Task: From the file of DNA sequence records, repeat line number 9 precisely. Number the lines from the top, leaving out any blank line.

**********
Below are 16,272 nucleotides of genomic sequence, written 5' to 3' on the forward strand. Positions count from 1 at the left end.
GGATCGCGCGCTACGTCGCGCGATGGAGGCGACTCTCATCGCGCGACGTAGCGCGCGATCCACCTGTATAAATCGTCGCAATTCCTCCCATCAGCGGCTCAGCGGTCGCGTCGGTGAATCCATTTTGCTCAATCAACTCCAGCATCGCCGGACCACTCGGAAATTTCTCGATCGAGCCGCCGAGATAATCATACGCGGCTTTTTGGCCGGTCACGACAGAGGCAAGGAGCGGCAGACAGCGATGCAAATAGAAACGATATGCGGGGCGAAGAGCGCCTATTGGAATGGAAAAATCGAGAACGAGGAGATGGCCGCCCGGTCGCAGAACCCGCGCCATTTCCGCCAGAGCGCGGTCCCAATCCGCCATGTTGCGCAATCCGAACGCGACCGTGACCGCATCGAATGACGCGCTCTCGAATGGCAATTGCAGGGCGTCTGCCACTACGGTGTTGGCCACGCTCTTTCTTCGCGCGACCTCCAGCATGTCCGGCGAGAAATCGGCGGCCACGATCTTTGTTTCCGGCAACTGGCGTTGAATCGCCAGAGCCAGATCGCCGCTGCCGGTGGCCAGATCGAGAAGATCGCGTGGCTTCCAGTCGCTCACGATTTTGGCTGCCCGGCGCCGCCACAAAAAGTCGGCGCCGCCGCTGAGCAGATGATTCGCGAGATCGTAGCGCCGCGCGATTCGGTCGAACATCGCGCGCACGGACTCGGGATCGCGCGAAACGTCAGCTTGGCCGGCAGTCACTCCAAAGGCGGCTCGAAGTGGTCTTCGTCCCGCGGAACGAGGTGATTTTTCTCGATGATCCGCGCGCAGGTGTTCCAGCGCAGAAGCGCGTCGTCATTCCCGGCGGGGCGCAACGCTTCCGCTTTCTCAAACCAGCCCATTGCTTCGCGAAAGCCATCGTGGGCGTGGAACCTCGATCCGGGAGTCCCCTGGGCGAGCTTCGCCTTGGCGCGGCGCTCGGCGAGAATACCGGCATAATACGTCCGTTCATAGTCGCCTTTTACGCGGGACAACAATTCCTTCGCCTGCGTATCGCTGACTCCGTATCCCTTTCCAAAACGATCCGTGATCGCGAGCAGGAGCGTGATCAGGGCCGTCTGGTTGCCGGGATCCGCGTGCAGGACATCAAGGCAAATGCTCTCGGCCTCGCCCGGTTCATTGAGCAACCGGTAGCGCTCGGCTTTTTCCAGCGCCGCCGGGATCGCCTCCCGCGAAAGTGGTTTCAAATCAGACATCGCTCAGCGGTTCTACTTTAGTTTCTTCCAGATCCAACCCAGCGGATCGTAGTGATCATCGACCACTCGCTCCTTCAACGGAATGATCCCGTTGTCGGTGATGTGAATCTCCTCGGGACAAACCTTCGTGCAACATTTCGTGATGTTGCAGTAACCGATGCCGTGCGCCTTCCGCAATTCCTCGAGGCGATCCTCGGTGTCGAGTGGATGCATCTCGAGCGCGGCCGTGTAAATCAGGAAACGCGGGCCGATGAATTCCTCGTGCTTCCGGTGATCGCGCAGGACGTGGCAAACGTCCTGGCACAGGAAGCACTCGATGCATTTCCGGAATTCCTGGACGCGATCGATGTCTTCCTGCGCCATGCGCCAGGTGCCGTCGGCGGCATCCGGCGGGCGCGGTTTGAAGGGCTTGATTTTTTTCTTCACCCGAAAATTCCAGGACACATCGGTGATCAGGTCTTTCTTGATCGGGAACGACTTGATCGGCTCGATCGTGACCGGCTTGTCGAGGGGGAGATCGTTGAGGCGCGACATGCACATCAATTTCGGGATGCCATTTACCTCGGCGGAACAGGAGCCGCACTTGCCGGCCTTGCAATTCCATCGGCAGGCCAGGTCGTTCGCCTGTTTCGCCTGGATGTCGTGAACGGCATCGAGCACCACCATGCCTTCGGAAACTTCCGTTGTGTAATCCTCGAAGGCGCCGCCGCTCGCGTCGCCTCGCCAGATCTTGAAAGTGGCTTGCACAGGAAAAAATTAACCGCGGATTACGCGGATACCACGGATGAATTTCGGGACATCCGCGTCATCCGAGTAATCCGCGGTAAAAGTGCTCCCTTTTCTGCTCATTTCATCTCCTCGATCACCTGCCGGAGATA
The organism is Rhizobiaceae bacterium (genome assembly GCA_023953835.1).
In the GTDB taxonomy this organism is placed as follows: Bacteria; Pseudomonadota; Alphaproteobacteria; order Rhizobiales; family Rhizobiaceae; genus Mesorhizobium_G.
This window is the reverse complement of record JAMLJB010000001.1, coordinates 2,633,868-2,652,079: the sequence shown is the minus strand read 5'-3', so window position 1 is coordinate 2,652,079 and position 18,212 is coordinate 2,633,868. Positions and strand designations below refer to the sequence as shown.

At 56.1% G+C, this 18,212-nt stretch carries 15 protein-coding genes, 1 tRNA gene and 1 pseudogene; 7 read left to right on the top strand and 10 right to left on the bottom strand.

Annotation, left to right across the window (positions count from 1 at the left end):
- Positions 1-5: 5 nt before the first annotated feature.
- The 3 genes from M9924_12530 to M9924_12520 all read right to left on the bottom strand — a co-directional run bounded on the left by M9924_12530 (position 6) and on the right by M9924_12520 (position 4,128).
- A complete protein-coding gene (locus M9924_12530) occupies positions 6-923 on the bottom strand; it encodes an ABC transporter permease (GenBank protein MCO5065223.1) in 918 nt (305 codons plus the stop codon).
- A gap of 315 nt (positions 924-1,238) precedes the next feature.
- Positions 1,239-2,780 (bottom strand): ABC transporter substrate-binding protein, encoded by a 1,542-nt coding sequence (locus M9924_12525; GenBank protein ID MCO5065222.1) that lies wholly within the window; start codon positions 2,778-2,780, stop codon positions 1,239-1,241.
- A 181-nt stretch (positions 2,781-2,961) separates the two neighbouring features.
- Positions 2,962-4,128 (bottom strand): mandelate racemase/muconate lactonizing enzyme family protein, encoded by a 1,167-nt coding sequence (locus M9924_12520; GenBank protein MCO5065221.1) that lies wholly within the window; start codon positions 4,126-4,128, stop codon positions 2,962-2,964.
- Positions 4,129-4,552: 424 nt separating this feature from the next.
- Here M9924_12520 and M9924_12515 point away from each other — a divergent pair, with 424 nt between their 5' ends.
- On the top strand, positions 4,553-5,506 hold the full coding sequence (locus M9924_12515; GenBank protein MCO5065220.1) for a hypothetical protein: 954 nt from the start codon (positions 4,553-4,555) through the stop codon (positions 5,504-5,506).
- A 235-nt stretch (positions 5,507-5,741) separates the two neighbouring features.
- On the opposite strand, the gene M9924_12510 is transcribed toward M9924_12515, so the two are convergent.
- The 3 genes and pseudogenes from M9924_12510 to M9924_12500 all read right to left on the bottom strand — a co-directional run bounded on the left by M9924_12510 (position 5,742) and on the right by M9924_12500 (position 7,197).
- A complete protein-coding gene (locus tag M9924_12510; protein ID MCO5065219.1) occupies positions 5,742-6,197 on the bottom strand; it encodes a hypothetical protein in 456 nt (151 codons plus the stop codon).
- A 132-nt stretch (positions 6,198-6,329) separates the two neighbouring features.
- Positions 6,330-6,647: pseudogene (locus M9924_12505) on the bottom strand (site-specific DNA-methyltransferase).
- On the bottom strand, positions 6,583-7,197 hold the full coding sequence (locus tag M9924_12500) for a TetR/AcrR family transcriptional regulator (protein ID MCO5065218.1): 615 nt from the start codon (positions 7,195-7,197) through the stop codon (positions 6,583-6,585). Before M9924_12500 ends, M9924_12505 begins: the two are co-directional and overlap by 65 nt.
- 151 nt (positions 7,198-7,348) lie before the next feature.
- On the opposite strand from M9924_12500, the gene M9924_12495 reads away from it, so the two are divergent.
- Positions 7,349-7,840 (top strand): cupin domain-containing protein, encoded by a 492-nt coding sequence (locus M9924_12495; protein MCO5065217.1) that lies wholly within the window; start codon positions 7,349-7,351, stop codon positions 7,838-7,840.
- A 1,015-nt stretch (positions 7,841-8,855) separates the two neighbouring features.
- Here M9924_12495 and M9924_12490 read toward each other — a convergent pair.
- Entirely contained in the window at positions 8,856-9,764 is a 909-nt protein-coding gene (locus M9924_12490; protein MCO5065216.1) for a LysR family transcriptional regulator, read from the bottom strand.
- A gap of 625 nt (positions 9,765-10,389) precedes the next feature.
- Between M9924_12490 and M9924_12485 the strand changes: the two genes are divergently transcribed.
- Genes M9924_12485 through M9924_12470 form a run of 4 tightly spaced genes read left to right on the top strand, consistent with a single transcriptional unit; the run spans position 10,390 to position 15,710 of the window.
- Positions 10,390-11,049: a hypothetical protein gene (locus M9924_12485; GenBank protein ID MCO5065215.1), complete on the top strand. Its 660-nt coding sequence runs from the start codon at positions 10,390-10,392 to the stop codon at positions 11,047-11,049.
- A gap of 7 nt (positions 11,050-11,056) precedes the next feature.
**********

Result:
- The 3 genes from M9924_12530 to M9924_12520 all read right to left on the bottom strand — a co-directional run bounded on the left by M9924_12530 (position 6) and on the right by M9924_12520 (position 4,128).